It’s also worth noting that, while the young people are often framed as the demographic engine of the gig economy, the Millennial propensity for entrepreneurial independence isn’t responsible for the rise of the alternative work arrangement. While a Pew Research Center report suggests that the core consumers in the gig economy are city-dwelling college graduates under the age of 45 with relatively high household incomes, Katz and Kreuger’s analysis reveals that the most significant increase was among workers 55 to 75 years old. There was virtually no change in the percentage of workers aged 16 to 24 employed in alternative work arrangements. Even then, “shifts in the age and economic distribution” of the American labor force only accounted for 10 percent of the uptick in contingent workers since 2005. Millennials may love their side hustles, but they’re not changing the face of the economy just yet.
Instead of hip young techies, it’s relatively skilled older workers cobbling together contract work to make ends meet. No wonder the majority of non-employer business growth in recent years has been concentrated in administrative and support jobs — the hallmarks of a post-industrial economy — and “other services” like maintenance and one-off services. To wit, most of this growth was concentrated in transportation and warehousing between 2013 and 2014. Forget the Ubers and TaskRabbits; the gig economy is here, but it’s not as shiny and bright as a Silicon Valley pitch deck might have you think.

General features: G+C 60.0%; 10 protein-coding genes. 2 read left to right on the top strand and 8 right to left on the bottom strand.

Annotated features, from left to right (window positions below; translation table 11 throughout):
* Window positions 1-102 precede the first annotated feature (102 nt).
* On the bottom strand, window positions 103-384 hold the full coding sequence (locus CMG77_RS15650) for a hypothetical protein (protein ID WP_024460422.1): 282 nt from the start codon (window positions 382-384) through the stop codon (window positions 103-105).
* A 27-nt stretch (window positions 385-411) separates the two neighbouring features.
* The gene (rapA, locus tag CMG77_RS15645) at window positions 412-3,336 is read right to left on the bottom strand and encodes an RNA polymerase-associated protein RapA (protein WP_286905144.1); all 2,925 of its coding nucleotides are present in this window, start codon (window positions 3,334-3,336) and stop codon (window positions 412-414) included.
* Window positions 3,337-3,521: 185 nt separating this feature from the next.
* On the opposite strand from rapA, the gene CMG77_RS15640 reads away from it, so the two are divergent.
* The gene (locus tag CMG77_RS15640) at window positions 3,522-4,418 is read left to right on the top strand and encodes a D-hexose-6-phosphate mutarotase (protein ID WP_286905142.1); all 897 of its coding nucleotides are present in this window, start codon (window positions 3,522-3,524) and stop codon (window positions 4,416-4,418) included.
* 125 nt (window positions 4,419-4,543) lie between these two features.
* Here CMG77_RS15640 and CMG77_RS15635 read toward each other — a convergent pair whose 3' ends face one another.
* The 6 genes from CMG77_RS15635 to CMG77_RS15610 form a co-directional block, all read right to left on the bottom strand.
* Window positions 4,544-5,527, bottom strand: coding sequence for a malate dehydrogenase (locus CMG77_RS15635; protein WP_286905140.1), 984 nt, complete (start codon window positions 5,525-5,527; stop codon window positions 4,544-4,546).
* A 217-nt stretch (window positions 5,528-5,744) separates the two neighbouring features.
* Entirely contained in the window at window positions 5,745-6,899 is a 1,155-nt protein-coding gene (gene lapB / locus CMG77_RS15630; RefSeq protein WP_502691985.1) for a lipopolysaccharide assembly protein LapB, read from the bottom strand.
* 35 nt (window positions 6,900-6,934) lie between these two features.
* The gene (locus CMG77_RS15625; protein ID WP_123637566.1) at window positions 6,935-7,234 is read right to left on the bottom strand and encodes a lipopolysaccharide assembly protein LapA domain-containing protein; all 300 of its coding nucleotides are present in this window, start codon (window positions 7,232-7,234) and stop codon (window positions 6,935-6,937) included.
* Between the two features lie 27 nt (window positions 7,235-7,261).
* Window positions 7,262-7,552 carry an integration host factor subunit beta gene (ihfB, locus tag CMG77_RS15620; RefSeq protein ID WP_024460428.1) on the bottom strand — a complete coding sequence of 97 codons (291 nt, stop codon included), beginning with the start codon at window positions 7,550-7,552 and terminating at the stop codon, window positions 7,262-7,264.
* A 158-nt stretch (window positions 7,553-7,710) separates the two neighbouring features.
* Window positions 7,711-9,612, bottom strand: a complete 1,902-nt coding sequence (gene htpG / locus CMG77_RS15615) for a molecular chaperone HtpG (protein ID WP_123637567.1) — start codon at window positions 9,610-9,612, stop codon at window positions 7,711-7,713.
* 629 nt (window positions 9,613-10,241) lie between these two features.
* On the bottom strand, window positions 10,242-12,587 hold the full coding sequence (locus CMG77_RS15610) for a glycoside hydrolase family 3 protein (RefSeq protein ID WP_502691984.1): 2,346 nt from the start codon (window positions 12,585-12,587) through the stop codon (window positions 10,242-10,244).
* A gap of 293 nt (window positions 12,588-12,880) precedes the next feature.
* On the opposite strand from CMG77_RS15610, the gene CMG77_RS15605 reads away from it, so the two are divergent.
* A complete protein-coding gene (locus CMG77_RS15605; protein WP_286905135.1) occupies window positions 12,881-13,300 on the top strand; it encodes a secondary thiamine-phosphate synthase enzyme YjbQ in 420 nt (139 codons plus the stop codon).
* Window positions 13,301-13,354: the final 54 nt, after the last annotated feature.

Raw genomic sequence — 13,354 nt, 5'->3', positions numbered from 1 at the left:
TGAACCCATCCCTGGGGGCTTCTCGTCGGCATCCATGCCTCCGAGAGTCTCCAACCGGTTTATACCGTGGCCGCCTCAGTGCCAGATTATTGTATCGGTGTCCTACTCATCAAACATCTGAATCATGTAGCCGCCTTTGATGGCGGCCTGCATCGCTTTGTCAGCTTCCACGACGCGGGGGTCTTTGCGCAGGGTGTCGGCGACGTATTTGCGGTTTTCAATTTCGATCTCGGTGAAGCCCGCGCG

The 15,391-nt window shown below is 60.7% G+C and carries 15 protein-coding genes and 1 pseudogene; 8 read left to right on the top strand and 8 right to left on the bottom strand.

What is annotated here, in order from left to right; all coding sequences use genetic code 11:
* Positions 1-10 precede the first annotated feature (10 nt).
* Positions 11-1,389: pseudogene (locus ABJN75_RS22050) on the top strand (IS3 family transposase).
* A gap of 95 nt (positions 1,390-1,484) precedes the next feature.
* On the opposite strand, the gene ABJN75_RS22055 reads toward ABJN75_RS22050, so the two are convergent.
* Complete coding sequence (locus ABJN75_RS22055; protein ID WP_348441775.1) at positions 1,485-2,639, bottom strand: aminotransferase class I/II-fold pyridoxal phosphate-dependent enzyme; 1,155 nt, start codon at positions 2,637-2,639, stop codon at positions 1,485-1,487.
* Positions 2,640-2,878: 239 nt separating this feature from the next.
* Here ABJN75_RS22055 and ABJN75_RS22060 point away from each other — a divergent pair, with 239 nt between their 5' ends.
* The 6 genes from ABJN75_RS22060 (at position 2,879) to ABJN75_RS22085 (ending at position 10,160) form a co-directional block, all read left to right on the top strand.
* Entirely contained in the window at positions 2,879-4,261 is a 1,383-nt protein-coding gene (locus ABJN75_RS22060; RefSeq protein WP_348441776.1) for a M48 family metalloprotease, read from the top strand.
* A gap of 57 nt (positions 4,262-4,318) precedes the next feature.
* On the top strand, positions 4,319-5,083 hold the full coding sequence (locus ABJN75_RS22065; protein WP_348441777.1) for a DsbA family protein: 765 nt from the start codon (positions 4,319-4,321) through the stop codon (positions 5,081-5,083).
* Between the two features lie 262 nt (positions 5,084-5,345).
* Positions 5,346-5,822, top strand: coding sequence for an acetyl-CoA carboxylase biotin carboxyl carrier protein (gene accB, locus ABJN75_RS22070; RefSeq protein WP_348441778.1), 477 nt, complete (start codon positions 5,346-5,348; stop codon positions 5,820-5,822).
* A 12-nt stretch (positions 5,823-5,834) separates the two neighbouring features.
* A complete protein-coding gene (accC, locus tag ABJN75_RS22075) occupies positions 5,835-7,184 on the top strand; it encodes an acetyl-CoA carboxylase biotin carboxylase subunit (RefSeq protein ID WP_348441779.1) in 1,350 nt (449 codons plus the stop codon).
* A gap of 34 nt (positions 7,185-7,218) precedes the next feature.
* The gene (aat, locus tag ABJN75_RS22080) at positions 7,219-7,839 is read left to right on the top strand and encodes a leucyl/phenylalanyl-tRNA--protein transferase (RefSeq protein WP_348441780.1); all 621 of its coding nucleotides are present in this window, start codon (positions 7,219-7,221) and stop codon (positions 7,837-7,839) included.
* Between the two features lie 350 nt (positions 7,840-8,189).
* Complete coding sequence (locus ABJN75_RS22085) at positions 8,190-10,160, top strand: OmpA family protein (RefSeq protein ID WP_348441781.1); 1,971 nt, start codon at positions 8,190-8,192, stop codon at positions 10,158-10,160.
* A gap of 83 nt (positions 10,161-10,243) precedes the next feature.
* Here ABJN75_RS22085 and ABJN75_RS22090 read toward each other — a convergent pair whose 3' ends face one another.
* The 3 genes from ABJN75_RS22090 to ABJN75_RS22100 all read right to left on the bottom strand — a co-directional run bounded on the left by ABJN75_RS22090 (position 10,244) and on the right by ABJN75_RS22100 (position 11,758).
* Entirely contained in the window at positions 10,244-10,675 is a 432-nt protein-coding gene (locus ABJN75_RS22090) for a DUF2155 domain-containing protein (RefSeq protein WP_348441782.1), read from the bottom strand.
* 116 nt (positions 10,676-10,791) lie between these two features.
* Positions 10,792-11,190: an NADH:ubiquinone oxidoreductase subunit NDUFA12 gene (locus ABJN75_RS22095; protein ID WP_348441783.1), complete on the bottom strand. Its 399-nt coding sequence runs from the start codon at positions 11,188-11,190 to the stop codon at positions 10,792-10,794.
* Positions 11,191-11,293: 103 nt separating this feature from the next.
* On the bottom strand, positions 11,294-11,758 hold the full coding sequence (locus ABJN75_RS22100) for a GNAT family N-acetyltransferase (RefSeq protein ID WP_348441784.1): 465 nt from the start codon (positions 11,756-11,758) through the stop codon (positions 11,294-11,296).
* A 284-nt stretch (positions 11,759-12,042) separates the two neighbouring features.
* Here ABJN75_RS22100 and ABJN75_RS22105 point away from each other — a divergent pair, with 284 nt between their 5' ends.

Americans, for the most part, seem relatively fine with this. According to the report, some 80 percent of alternative workers prefer freelancing to being somebody’s corporate stooge (relatedly, temps tend to desire a more permanent job). Similarly, a 2015 Gallup poll found that worker’ satisfaction with their employment prospects has “largely improved” since 2005 despite the pain and anxiety of the Great Recession and the emerging patchwork of alternative work. And why shouldn’t they be? Katz and Krueger’s analysis shows that alternative work arrangements are increasing most among workers in high-wage industries rather than low-wage ones; workers “with attributes and jobs that are associated with higher wages” can eke out a fairly decent living. Meanwhile, only 24 percent of Uber drivers rely on the service as their sole source of income, per Krueger’s 2015 report.
Silicon Valley’s embrace of all things open and shareable has yielded an undeniable transformation in American culture, but if Katz and Kreuger’s analysis is accurate, the worship of start-ups as the small businesses of the future is a remarkable canard. Companies like Uber and AirBnb are far from the economic juggernauts that venture capitalists would like us to believe. Everything else is just marketing.